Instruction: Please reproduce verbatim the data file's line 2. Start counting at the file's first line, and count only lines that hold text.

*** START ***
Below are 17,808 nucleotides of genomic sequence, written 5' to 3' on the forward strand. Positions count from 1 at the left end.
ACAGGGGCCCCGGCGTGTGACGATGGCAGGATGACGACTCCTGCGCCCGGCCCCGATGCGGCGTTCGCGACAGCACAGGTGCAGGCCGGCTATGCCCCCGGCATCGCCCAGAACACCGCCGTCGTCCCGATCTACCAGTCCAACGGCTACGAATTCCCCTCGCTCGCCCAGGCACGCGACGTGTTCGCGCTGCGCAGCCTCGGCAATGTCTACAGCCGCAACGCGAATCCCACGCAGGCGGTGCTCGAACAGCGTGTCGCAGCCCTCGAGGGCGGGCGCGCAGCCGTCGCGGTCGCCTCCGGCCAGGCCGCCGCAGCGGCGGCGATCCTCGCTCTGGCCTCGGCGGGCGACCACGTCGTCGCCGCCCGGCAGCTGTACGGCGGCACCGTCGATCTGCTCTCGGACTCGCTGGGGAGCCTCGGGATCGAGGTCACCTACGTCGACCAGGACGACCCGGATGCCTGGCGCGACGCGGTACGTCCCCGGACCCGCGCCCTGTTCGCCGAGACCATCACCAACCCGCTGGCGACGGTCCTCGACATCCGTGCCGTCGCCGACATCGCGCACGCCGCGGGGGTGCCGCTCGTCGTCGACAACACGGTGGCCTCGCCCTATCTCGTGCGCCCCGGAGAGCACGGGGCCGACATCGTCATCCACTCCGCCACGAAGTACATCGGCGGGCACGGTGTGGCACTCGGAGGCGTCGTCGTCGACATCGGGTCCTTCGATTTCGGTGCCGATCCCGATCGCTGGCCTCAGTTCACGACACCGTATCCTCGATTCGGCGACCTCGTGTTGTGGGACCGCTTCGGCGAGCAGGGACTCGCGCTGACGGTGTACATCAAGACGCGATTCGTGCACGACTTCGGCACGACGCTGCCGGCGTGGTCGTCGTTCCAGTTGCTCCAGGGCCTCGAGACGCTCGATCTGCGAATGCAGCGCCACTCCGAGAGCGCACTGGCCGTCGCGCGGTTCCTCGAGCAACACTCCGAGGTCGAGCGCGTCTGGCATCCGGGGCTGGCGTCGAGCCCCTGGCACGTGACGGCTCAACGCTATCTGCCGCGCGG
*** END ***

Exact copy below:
ACAGGGGCCCCGGCGTGTGACGATGGCAGGATGACGACTCCTGCGCCCGGCCCCGATGCGGCGTTCGCGACAGCACAGGTGCAGGCCGGCTATGCCCCCGGCATCGCCCAGAACACCGCCGTCGTCCCGATCTACCAGTCCAACGGCTACGAATTCCCCTCGCTCGCCCAGGCACGCGACGTGTTCGCGCTGCGCAGCCTCGGCAATGTCTACAGCCGCAACGCGAATCCCACGCAGGCGGTGCTCGAACAGCGTGTCGCAGCCCTCGAGGGCGGGCGCGCAGCCGTCGCGGTCGCCTCCGGCCAGGCCGCCGCAGCGGCGGCGATCCTCGCTCTGGCCTCGGCGGGCGACCACGTCGTCGCCGCCCGGCAGCTGTACGGCGGCACCGTCGATCTGCTCTCGGACTCGCTGGGGAGCCTCGGGATCGAGGTCACCTACGTCGACCAGGACGACCCGGATGCCTGGCGCGACGCGGTACGTCCCCGGACCCGCGCCCTGTTCGCCGAGACCATCACCAACCCGCTGGCGACGGTCCTCGACATCCGTGCCGTCGCCGACATCGCGCACGCCGCGGGGGTGCCGCTCGTCGTCGACAACACGGTGGCCTCGCCCTATCTCGTGCGCCCCGGAGAGCACGGGGCCGACATCGTCATCCACTCCGCCACGAAGTACATCGGCGGGCACGGTGTGGCACTCGGAGGCGTCGTCGTCGACATCGGGTCCTTCGATTTCGGTGCCGATCCCGATCGCTGGCCTCAGTTCACGACACCGTATCCTCGATTCGGCGACCTCGTGTTGTGGGACCGCTTCGGCGAGCAGGGACTCGCGCTGACGGTGTACATCAAGACGCGATTCGTGCACGACTTCGGCACGACGCTGCCGGCGTGGTCGTCGTTCCAGTTGCTCCAGGGCCTCGAGACGCTCGATCTGCGAATGCAGCGCCACTCCGAGAGCGCACTGGCCGTCGCGCGGTTCCTCGAGCAACACTCCGAGGTCGAGCGCGTCTGGCATCCGGGGCTGGCGTCGAGCCCCTGGCACGTGACGGCTCAACGCTATCTGCCGCGCGG